111 Minna has long been something of an art gallery space and night club, frequently packing long lines of SOMA patrons seeking out the DJ set. It’s what happens during the daytime that’s changed here.

They’ve closed up their previous efforts as an informal daytime bar and coffee shop (serving Illy beans from a Faema machine as a dubious coffee service). They have since reopened (by 2014) as a more formal daytime bar and coffee shop. Oh, sure, they’re still a gallery by day and a DJ-fueled disco bar for people far cooler than you by night. But the coffee service is now front-and-center during daylight hours rather than just an afterthought.

Entrance to 111 Minna, which by day now goes as Red Door Coffee Entering inside 111 Minna/Red Door Coffee

Seating and gallery space inside 111 Minna More gallery space and the rear bar at 111 Minna/Red Door Coffee

Decorative side door at 111 Minna/Red Door Coffee (the red door we presume?)It’s a large space with tall ceilings, wood floors, wood benches, a front bar and a decorative rear bar towards the back with a more secluded space to studiously delve into laptop zombiehood beneath art installations. At the front bar they now use a two-group La Marzocco Linea, pulling shots of Four Barrel (also for sale).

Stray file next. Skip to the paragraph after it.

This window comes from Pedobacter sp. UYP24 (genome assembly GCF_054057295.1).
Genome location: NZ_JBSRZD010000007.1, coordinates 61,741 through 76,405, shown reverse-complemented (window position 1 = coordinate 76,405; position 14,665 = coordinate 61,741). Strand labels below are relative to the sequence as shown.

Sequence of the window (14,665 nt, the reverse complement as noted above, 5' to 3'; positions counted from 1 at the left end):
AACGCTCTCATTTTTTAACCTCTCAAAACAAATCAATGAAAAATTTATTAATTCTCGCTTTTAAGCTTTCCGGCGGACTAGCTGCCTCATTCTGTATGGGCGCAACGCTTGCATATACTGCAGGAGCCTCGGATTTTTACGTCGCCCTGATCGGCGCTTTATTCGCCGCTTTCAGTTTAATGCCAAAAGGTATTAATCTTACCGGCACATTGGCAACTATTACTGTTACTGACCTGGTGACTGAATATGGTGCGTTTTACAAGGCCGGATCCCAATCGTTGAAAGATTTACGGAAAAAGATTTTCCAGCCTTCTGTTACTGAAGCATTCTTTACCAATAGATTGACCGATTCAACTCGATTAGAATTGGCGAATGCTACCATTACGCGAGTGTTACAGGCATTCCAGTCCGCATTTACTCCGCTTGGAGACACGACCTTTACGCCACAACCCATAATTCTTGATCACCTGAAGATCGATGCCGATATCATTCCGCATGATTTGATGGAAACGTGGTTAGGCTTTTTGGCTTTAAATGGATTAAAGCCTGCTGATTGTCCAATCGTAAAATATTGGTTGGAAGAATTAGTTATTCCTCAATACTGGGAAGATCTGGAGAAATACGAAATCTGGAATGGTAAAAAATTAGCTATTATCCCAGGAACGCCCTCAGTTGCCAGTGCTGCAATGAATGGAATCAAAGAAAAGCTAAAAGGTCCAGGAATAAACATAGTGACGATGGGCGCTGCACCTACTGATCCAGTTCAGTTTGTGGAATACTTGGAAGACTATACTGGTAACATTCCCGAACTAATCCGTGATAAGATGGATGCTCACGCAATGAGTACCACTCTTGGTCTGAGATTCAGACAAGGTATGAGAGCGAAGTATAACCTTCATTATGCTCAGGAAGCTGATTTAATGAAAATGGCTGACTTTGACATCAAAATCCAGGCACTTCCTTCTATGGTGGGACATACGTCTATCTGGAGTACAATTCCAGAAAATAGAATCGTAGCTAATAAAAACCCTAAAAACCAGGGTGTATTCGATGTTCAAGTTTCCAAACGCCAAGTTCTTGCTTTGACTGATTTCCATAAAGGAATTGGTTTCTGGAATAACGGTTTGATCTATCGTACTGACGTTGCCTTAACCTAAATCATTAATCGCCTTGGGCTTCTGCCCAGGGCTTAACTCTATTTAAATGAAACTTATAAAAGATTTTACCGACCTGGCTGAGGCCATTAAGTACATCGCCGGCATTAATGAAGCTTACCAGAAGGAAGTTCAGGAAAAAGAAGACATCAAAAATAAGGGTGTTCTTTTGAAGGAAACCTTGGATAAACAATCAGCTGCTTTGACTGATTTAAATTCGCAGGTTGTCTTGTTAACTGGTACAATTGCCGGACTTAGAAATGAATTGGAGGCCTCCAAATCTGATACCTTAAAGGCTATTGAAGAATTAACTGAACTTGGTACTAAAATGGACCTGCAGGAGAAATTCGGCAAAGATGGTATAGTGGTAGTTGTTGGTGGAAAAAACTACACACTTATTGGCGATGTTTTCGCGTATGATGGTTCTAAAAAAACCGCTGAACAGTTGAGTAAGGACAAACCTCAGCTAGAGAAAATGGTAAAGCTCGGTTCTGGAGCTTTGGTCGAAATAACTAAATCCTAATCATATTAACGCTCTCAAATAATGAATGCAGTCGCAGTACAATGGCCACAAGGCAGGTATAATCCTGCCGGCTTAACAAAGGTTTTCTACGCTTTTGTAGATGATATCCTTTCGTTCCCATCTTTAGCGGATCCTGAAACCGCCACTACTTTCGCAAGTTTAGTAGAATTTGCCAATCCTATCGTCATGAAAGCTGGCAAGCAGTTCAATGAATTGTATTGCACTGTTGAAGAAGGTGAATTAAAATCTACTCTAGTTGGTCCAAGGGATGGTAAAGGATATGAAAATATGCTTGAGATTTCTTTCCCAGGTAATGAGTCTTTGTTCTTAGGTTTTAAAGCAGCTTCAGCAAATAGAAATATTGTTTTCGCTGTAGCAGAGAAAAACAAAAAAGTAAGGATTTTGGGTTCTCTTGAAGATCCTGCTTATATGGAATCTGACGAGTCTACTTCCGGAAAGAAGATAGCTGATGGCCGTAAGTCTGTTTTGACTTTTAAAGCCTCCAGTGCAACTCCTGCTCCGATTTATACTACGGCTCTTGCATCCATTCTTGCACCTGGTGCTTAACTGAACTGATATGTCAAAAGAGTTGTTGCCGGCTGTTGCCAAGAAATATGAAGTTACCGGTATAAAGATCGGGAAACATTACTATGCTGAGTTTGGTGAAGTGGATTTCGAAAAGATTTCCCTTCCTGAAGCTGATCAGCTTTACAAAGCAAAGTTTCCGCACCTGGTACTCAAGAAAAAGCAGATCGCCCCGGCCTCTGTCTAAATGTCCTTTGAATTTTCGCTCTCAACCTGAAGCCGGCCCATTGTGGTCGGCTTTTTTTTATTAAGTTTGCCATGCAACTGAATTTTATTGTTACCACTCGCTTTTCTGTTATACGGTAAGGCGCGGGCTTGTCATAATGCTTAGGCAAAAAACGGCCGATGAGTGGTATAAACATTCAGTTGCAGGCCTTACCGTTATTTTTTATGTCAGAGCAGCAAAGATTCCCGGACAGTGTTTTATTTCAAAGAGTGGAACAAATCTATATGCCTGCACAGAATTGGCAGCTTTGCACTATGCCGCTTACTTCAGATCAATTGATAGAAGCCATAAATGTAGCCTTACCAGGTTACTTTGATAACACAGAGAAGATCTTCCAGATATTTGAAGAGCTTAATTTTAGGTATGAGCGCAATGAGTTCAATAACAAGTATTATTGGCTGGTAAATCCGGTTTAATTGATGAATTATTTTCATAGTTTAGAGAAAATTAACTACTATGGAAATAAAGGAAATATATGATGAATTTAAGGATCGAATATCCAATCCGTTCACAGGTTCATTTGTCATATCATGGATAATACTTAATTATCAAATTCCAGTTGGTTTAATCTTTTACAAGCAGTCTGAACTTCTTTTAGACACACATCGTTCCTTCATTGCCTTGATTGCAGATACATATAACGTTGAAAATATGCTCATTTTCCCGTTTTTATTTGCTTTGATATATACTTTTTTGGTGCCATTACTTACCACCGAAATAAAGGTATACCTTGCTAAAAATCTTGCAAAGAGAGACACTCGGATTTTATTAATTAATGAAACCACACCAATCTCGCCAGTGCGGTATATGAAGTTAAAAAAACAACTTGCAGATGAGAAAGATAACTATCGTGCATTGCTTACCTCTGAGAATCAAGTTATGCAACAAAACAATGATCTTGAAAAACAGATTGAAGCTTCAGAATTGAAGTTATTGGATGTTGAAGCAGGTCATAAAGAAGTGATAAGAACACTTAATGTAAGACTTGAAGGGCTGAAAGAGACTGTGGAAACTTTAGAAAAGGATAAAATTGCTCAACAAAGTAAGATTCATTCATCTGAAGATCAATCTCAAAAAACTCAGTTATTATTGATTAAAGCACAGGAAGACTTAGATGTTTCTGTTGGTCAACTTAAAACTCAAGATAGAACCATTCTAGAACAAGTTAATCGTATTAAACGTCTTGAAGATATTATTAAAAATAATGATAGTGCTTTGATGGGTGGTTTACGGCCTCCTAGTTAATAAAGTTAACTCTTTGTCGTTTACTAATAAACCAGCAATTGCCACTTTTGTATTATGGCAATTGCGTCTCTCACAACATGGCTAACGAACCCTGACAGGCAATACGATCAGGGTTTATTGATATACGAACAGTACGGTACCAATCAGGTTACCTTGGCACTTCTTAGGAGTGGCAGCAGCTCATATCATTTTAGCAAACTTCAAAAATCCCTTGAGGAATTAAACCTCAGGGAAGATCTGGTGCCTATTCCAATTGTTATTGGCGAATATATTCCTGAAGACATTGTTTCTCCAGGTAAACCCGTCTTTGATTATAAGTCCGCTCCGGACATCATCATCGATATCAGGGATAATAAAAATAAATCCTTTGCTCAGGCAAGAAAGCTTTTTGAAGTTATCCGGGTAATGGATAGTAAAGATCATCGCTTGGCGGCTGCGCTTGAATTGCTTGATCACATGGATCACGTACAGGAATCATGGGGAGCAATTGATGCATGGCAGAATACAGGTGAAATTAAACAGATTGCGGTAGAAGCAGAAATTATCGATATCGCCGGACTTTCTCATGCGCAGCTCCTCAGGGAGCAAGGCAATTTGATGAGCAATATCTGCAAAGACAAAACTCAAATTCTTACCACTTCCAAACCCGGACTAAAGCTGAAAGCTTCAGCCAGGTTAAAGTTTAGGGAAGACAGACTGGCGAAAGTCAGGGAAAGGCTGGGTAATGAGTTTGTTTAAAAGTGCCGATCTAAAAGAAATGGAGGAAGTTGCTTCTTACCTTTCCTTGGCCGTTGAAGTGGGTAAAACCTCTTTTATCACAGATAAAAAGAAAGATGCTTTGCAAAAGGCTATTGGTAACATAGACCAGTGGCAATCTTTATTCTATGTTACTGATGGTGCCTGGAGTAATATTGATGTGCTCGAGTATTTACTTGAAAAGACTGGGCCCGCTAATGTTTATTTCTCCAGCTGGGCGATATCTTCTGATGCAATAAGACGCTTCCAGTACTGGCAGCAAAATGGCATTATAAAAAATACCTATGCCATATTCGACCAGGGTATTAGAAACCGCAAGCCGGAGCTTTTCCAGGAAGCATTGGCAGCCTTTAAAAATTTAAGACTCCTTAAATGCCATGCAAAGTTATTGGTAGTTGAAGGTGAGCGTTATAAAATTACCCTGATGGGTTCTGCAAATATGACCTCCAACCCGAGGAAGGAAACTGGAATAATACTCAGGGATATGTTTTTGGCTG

Using the Friendo Blendo blend, it’s a significantly better shot than before — with a sharper edge of acidity on a mostly pungent flavor of herbs, spices, and a touch of sourness at the finish. Now served in notNeutral cups.

A worthy upgrade to the coffee standards here. You can see why they now expect to capitalize on those investments. (After all, they invested enough to give the coffee bar its own separate name here.)

Read the review of Red Door Coffee in SOMA.

111 Minna branding over the central bar Inside the rear bar at 111 Minna: beware of laptop zombies

La Marzocco Linea at the counter of Red Door Coffee inside 111 Minna The Red Door Coffee espresso